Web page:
An epidemic of smallpox among Aboriginal people around the infant colony of Sydney in 1789 puzzled the British, for there had been no cases on the ships of the First Fleet. Where, then, did the epidemic come from?
As explorers moved further inland, they witnessed other epidemics of smallpox, notably in the late 1820s and early 1830s and again in the 1860s and 1870s. They also encountered many pockmarked survivors of early epidemics.
In Invisible Invaders, Judy Campbell argues that epidemics of smallpox among Australian Aboriginals preceded European settlement. She believes they originated in regular visits to the northern coast of Australia by Macassan fishermen from southern Sulawesi and nearby islands. They were searching for trepang, for which there was a profitable market in China.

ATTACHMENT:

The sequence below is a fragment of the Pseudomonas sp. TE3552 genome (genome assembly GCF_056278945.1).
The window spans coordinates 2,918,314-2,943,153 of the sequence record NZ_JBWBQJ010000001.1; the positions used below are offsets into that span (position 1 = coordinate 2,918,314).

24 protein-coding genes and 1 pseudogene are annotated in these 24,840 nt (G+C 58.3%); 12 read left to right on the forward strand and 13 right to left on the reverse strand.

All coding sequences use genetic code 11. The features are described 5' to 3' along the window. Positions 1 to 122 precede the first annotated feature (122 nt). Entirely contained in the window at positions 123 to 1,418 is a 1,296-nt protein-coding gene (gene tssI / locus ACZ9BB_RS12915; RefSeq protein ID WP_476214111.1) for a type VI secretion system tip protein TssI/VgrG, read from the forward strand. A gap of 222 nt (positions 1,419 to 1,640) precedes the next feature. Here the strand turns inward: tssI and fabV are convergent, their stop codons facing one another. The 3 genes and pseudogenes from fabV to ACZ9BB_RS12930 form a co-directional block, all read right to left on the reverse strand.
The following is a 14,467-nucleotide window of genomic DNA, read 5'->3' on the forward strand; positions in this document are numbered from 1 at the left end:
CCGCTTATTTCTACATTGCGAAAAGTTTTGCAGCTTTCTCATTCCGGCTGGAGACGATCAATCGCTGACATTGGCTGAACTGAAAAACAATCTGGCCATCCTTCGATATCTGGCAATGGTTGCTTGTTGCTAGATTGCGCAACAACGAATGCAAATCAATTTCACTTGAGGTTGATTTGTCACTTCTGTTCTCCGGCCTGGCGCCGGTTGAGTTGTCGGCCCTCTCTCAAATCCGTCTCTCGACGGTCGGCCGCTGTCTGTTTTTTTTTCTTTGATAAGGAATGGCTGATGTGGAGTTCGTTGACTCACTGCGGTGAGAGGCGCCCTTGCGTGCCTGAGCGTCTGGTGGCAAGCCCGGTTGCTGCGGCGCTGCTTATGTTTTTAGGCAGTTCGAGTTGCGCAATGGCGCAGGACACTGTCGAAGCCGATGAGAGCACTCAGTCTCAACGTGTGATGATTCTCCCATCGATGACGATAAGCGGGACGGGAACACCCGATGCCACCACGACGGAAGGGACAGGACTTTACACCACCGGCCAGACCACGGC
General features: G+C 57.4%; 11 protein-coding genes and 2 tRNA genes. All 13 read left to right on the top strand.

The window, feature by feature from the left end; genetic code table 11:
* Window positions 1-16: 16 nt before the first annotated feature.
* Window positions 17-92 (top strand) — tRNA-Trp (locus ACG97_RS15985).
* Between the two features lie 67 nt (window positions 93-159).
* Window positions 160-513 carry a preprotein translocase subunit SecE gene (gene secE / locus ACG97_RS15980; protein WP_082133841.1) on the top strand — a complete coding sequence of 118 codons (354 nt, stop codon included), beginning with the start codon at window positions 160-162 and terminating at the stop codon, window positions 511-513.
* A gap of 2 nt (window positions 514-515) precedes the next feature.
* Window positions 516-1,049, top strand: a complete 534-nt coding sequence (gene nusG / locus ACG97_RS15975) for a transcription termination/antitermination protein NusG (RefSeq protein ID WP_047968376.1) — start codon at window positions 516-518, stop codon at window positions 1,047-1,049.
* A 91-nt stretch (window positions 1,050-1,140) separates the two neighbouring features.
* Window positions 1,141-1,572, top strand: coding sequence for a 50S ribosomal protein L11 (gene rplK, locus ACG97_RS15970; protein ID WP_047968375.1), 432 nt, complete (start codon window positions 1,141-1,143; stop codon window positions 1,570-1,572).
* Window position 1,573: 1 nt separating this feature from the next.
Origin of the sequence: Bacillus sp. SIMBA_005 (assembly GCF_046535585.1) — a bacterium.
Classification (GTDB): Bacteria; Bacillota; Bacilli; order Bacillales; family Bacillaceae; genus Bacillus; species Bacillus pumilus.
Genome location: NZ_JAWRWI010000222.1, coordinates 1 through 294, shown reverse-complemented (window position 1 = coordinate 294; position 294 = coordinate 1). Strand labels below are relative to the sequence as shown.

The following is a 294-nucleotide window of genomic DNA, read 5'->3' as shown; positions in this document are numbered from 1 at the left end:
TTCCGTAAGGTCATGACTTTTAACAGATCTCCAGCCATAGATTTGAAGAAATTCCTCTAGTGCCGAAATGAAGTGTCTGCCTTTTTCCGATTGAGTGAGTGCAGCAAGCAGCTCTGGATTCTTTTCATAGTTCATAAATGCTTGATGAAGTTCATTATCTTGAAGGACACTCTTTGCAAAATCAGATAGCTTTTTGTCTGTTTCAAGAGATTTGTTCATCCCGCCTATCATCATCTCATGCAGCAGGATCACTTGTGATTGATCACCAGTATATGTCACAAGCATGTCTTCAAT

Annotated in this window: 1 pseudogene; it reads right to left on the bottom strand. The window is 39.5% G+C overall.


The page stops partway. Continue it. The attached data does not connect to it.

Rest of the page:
The Macassan fishermen usually visited during the monsoon season, and the local Indigenous people traded with them. Once the monsoon was over, these Aboriginals resumed their travels into the interior for food, social contact and ritual events, carrying small pox with them. Smallpox thus slowly moved across the continent, eventually reaching the south-east, where it was first recorded by Europeans.
Judith Campbell's research on the incidence of smallpox and other diseases among Aboriginal people has extended over more than twenty years. Accumulating evidence from other disciplines supports her findings.
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